- In the vast majority of cases there are no serious complications associated with either the insertion or the retention of an IUD.
- Women however frequently experience heavier monthly bleeds although not to the extent of causing any change in a woman’s day to day activities or comfort. With a copper IUD, a woman’s menstrual cycle returns to normal since nothing interferes with her hormones. So with an IUD, a woman’s natural cycle may be more irregular than if she were taking the contraceptive pill.
Very rarely however some complications may arise:
- A copper allergy or an intolerance to the IUD can result in mild pain or light bleeding, which requires the removal of the IUD. These symptoms disappear when the IUD is removed.
- Infection of the uterus. Although the IUD itself is not a cause of infection, if an infection does invade the body, it can enter the uterine cavity more easily. This is one reason why the IUD as a form of contraception is targeted at older women who are less at risk of STD/STI (sexually transmitted diseases/infections).
- Displacement of the IUD into the endocervix, or even more rarely, IUD expulsion. Pregnancy becomes an immediate risk when the IUD is not in its correct position.
- Uterine perforation and migration of the IUD (these are extremely rare) in certain situations such as when the uterus is retroflexed or anteflexed or if there is cervical stenosis (a very narrow cervix). These are situations where it can be difficult or painful to position the IUD and the uterus wall may be perforated. The IUD may not stay in position and exit via the perforation through to the abdominal cavity. This is why an ultrasound scan is performed after a difficult IUD positioning or if during regular monitoring the IUD strings are no longer in position. If the IUD migrate to the abdomen then it has to be removed via a laparoscopy (see the section on cœlioscopy or laparoscomy)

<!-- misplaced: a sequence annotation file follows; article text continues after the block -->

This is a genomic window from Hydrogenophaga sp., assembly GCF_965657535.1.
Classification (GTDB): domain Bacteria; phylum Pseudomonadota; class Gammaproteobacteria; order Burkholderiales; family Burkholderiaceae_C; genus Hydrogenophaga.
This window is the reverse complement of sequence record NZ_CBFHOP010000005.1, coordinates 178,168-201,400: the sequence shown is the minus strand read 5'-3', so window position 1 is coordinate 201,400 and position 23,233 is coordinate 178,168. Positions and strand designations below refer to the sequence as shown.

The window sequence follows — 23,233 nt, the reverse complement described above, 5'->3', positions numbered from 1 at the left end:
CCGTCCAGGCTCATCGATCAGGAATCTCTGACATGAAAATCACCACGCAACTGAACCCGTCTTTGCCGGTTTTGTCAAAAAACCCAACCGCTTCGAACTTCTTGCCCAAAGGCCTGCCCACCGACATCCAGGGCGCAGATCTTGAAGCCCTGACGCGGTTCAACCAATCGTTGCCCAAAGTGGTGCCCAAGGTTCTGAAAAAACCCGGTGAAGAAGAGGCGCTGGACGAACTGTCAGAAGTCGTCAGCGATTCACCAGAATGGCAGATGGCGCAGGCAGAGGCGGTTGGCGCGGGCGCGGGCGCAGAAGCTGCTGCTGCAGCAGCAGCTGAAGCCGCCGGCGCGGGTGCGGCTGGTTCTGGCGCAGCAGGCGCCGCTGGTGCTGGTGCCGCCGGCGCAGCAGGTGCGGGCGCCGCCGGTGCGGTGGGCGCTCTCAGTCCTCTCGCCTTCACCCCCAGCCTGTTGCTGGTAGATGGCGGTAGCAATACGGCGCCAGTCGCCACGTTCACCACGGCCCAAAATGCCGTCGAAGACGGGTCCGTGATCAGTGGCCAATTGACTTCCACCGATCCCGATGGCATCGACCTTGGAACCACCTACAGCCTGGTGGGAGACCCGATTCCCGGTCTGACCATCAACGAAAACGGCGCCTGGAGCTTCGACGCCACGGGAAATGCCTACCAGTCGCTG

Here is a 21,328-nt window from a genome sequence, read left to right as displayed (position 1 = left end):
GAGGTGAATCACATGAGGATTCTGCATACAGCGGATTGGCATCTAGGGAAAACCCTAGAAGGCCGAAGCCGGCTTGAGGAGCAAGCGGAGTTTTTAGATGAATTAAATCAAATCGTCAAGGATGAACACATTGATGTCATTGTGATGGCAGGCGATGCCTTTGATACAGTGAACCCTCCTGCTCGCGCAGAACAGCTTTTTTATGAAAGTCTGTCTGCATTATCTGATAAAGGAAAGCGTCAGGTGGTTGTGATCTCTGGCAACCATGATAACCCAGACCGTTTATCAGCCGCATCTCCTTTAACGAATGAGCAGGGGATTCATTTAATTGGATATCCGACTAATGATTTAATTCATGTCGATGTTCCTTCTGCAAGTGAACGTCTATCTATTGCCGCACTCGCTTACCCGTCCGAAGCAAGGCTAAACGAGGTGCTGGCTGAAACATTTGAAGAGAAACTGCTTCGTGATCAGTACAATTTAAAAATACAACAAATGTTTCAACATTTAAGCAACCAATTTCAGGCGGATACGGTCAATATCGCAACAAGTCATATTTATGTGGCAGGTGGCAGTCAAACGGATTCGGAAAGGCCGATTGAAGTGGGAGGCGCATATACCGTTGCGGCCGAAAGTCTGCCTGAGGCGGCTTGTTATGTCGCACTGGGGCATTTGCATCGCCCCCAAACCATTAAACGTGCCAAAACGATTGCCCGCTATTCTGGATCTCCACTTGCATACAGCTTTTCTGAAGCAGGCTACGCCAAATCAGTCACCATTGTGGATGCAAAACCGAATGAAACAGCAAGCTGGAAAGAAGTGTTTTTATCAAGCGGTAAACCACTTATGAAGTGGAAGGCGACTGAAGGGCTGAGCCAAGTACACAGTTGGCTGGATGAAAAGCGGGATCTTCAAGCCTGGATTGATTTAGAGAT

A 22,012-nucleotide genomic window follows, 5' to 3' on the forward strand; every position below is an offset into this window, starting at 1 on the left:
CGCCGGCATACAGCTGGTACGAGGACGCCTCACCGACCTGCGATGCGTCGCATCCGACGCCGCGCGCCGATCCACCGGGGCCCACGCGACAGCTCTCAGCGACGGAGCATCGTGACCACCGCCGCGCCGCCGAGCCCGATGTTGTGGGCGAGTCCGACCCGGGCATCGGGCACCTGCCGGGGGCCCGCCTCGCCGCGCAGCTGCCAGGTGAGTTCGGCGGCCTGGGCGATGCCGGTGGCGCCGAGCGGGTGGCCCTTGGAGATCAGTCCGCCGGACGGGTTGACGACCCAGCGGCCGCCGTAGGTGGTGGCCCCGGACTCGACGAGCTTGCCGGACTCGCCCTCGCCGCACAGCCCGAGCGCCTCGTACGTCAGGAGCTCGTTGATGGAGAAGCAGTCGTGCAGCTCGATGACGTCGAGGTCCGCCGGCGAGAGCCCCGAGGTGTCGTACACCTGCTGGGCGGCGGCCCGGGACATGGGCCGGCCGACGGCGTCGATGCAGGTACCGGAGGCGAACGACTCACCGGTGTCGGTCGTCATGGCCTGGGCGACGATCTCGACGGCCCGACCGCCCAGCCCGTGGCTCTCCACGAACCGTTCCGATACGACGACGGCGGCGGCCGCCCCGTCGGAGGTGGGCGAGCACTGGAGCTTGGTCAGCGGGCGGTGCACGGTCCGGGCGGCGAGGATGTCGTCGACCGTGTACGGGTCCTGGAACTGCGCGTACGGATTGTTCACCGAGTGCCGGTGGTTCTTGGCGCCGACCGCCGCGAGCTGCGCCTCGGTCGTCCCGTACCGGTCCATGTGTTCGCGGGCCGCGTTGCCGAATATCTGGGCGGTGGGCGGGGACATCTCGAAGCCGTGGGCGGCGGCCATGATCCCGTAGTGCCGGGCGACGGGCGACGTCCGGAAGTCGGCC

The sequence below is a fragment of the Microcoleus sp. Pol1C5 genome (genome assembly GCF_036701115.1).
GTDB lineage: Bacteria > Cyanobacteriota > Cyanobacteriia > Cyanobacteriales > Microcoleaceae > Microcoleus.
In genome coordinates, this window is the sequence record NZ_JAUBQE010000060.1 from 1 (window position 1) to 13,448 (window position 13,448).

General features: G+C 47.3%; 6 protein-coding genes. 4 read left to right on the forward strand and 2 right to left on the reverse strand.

- Pregnancy. A woman may fall pregnant even with a correctly positioned IUD. If pregnancy is suspected then an early ultrasound scan is strongly recommended in order to examine the interaction of the IUD with the gestational sac. In most cases should the pregnancy be allowed to develop further, the IUD can be found in the placenta after the baby is born. Some professionals suggest (though this is not done systematically) removal of the IUD if the strings are visible at the start of any pregnancy.